Data structures, simple single linked lists using Go

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We already talked about queues and how to implement them using arrays and “lists” so I think I should expand a little more about why we do the differentiation between arrays (or vectors) and lists.

A big difference between linked lists (not list, I will clarify later why) and vectors or arrays is the memory usage. In an array (or vector) we allocate the whole size of the array in the moment we create the array, for example, if we create an array of integers with 10 members we will immediately allocate a continous block of memory of a size of 10 integers. This makes arrays difficult to scale if we are adding or removing elements constantly, if we decide we will have a max of 100 elements but most of the time we contain only 15 we are wasting 85 element size spaces in nothing but if we decide to store more than 100 elements then we will have to resize the array and that will require request another chunk of memory and then relocate all the elements to their new addresses, not a really nice thing to be taken care of.

A work around for this is using a linked list, in its simplest form it is just a node that points to the next node, if you read my blog post about implementing lists in OCaml from scratch it is simple to do in a functional language like OCaml:

type 'a seq = 
  | End
  | Next of 'a * a' seq
;;

There are many different types of linked lists (in fact, I usually find more different types in literature every week) but the most common is the single linked list where a node only points to the next node in the list or to nothing if it is the last one in the list (there are many variations of this mix, I will probably mention them in a separate post in the future).

Simple single linked list

Because implementing a linked list in a functional programming is kind of cheating for me (you saw the implementation in OCaml) I will do in a more close to real language, Go:

type node struct {
    data string
    next *node
}

type LinkedList struct {
    top *node
}

func (list *LinkedList) IsEmpty() bool {
    return list.top == nil
}

func (list *LinkedList) Append(element string) {
    n := node{data: element}
    if list.top == nil {
        list.top = &n
        return
    }

    current := list.top
    for current.next != nil {
        current = current.next
    }
    current.next = &n
}

func (list *LinkedList) Prepend(element string) {
    n := node{data: element}
    if list.top == nil {
        list.top = &n
        return
    }

    n.next = list.top
    list.top = &n
}

As you see, appending (adding an element at the end) with our simple list is a very expensive operation, \(\Theta(n)\), while prepending (adding an element at the beginning) is always \(\Theta(1)\). Yes, there are ways we can amortize this, for example using a pointer for the tail of the list but for now I will keep it simple to illustrate my point, in fact, to do the most basic linked list we don’t even need a separate structure (as here with LinkedList) because only knowing the first node is enough to go around the whole list, that way is actually really common instead of using a whole completely alternate structure, a linked list is more an implementation (data structure) than an abstract data type.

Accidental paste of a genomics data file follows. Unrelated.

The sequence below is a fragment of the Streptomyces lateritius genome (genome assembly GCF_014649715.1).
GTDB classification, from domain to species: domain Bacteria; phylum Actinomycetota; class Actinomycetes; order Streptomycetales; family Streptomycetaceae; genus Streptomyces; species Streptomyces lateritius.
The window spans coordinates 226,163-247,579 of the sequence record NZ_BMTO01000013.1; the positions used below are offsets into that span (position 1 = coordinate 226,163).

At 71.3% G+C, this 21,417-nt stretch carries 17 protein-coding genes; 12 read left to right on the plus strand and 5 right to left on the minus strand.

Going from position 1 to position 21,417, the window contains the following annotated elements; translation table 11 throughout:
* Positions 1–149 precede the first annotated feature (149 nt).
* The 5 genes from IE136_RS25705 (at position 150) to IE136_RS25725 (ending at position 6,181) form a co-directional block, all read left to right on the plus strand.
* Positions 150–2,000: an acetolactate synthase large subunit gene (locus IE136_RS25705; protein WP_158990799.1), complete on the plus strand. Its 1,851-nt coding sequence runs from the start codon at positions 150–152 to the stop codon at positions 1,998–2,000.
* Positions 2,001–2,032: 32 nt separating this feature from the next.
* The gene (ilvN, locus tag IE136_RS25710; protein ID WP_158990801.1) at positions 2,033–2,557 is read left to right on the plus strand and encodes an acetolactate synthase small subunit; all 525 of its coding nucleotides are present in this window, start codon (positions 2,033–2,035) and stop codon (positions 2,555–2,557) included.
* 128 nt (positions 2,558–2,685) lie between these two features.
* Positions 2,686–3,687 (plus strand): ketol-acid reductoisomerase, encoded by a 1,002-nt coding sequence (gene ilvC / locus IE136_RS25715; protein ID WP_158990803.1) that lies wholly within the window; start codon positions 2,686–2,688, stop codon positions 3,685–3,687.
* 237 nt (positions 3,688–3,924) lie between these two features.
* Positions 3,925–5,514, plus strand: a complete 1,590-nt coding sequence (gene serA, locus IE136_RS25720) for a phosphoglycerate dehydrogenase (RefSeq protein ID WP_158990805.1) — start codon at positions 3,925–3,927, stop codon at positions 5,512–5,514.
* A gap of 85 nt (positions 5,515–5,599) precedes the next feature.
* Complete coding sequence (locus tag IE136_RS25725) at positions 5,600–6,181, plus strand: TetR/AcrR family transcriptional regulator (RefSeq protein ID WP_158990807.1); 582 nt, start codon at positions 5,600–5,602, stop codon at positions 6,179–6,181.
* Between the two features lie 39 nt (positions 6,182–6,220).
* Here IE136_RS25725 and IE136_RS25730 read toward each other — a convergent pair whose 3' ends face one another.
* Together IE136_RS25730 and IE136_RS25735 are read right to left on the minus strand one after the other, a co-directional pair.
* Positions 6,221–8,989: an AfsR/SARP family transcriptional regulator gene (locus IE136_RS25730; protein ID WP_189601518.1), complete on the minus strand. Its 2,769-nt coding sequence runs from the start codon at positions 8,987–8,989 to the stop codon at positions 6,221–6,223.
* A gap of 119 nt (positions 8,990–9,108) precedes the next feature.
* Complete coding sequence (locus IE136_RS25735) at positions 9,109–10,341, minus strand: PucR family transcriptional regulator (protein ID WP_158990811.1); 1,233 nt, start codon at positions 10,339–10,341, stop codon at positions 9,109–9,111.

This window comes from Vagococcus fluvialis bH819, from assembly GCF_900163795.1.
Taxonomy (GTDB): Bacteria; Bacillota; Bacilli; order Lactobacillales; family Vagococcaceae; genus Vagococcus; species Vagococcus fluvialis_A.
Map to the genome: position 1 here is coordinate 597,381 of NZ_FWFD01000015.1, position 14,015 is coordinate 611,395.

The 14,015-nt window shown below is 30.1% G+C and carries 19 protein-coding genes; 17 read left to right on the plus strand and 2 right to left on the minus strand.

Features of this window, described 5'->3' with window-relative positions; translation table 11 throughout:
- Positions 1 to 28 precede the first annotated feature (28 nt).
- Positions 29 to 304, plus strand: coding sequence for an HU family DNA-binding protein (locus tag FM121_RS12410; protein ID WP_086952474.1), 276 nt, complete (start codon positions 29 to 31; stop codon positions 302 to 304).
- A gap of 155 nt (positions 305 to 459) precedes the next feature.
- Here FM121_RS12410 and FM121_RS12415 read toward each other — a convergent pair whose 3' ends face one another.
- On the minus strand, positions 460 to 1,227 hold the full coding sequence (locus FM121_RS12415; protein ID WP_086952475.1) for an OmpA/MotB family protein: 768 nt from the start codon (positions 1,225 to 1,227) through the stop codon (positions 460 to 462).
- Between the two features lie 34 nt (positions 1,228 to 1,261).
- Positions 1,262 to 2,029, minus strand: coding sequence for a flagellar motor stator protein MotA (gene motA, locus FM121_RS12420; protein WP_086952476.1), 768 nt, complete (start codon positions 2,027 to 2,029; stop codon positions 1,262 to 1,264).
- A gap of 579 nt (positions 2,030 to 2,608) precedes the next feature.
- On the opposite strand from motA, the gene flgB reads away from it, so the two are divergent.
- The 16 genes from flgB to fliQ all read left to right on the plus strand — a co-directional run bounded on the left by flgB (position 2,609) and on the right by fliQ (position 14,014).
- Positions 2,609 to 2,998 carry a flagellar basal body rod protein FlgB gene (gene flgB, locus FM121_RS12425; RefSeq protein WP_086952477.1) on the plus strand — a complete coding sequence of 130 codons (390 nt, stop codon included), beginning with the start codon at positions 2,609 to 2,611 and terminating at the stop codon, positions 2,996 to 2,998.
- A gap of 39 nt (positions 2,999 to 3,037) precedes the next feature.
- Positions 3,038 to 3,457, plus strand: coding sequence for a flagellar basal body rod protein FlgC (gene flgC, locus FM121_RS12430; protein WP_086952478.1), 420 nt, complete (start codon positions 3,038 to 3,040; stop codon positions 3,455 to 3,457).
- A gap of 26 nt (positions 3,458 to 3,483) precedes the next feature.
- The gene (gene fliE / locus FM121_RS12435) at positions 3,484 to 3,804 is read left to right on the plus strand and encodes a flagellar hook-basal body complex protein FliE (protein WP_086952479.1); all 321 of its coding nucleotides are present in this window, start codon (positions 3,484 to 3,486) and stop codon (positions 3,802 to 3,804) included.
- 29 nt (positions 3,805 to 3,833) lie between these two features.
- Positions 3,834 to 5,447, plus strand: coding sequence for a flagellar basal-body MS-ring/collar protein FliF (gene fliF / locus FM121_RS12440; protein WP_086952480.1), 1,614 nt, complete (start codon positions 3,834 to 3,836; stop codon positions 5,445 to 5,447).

I made the previous distinction because a common question I get all the time is “when should we implement our own data structure from scratch?” and to be honest my answer, 99% of the time, would be never, just use the data structures including in your standard libraries but there is usually that 1% that needs you to know “oh, this actually looks like a problem where I just need to point to the first element and then that will point to the next and so on because I will always only add elements at the beginning” so in your mind you know you should implement a data structure named a linked list, see? it is not in vain learning all these banal stuff, believe me, one day it will save the day ;)

As usual I leave you here with the test implementation, I just used here the testify external library because honestly, I dislike how verbose unit tests are in Go. I leave to you to implement the remove and search operations (spoiler alert, it will be a \(\mathcal{O}(n)\) operation).

import (
    "testing"
    "github.com/stretchr/testify/assert"
)

func TestEmptyList(t *testing.T) {
    var list LinkedList

    assert.True(t, list.IsEmpty())
    assert.Nil(t, list.top)
}

func TestEmptyListAppendOneItem(t *testing.T) {
    var list LinkedList
    list.Append("a")

    assert.NotNil(t, list.top)
    assert.Equal(t, list.top.data, "a")
    assert.Nil(t, list.top.next)
    assert.False(t, list.IsEmpty())
}

func TestListAppendsAtTheEnd(t *testing.T) {
    var list LinkedList
    list.Append("a")
    list.Append("b")

    assert.NotNil(t, list.top.next)
    assert.Nil(t, list.top.next.next)
    assert.Equal(t, list.top.data, "a")
    assert.Equal(t, list.top.next.data, "b")
}

func TestListPrependsAtTheBeginning(t *testing.T) {
    var list LinkedList
    list.Append("a")
    list.Prepend("b")

    assert.NotNil(t, list.top.next)
    assert.Nil(t, list.top.next.next)
    assert.Equal(t, list.top.data, "b")
    assert.Equal(t, list.top.next.data, "a")
}

PD: I made the distinction between lists and linked lists mostly because languages like Python, in Python a linked list internally uses an an array to store the pointers to the elements and not a linked list, like OCaml or Lisp.